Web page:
A Questacon show is fleeting, just a couple of hours squeezed into a lifetime of experience; its potential impact unknown. But for a 7-year-old Jesse Jorgensen-Price, this singular event ignited a passion for science that would eventually bring her full circle.
The tiny district of Brimpaen, where Jesse grew up, is just a few buildings clinging to the Henty Highway in Victoria’s Wimmera region. Not a lot happens here. So when the Questacon Science Circus rolled into nearby Horsham in 1997, Jesse’s mother made a point of taking her on the 50-minute trip to the ‘big smoke’.
When they arrived, Jesse vaguely recalls that there were exhibitions everywhere. But it was the show that left the most powerful impression. “Someone did a liquid nitrogen show that just blew my little mind,” says Jesse, “things were being smashed and all sorts. What I really remember is the wonder and awe it inspired in me.”
It was a turning point in Jesse’s childhood: science became her hobby. After the show, Jesse and her mum lingered in the shop, choosing science toys that would define a big chunk of Jesse’s childhood. An avid reader, she started devouring books about science, while her mother nurtured Jesse’s growing interest. After graduating from high school, Jesse chose to study science, majoring in marine biology.
With an undergraduate degree and honours thesis under her belt, and having moved back to the Wimmera to work in Agricultural Science, Jesse found herself ‘staring down the barrel of a PhD’ – but after years of uninterrupted study she wondered if there was something else out there. By chance, Jesse spotted an ad for a degree linked to the Questacon Science Circus – triggering memories of the show that had meant so much to her as a child.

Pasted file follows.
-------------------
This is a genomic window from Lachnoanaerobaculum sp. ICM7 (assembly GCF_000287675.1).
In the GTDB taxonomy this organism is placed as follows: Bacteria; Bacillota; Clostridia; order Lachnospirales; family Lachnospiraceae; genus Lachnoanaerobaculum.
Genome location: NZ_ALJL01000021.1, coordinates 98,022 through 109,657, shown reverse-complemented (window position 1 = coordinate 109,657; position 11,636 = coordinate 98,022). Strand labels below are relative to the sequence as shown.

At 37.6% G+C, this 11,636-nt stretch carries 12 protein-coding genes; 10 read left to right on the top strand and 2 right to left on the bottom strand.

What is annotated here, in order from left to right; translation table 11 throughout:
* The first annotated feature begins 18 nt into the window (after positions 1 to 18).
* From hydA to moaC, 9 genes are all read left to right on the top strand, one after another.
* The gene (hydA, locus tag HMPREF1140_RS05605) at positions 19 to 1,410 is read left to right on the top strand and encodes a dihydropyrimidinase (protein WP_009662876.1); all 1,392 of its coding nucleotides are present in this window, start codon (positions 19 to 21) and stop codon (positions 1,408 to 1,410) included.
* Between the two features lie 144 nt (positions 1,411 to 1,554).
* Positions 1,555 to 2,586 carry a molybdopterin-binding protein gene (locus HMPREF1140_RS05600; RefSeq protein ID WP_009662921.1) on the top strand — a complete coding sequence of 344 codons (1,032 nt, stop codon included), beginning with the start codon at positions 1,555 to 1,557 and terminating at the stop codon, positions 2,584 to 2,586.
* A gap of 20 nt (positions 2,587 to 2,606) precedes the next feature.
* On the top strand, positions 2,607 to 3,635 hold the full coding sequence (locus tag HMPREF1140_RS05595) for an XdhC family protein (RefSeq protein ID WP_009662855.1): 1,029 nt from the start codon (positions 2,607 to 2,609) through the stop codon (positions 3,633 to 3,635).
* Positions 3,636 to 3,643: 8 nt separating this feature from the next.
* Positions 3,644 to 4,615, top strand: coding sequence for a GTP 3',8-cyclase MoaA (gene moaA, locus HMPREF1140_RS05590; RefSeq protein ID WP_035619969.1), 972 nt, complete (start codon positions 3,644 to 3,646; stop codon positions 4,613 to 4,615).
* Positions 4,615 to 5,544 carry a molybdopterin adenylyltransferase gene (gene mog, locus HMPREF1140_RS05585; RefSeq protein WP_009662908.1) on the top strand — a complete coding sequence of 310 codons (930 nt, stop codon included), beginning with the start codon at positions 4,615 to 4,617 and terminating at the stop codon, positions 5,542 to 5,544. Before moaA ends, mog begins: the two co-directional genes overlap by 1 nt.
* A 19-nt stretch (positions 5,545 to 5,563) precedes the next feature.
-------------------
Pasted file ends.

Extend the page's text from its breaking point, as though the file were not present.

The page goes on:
Jesse applied and was accepted into the program, a Master of Science Communication Outreach at the Australian National University. As part of the course, students participated in 3 extended tours, running pop-up exhibitions and presenting science shows in schools across Australia.
It was the last of these tours that took Jesse full circle, back to regional Victoria, where she presented a liquid nitrogen show at her former school. “I did get to go to my old high school and do a show. My 13-year-old brother was at the school, and the younger ones came along too, and mum and dad. It was a nice return to where it all started.”
The following year, Jesse got a job with Questacon, where she has been ever since. These days, her work is mostly behind the scenes: she’s National Networks manager, supporting people around the country to engage Australians with science and reach underrepresented groups, like rural and regional kids.
Jesse’s experience and continued learning through her work at Questacon has sparked a new interest in the impact of science outreach on students in regional areas. If she does embark on that long-imagined PhD, she might find herself circling back yet again – exploring the wider impact of small interventions like the one that changed her own life back in 1997.
Since 1985, the Questacon Science Circus has been bringing lively science shows to towns and primary schools across regional Australia. It is the world’s biggest and longest-running science outreach program.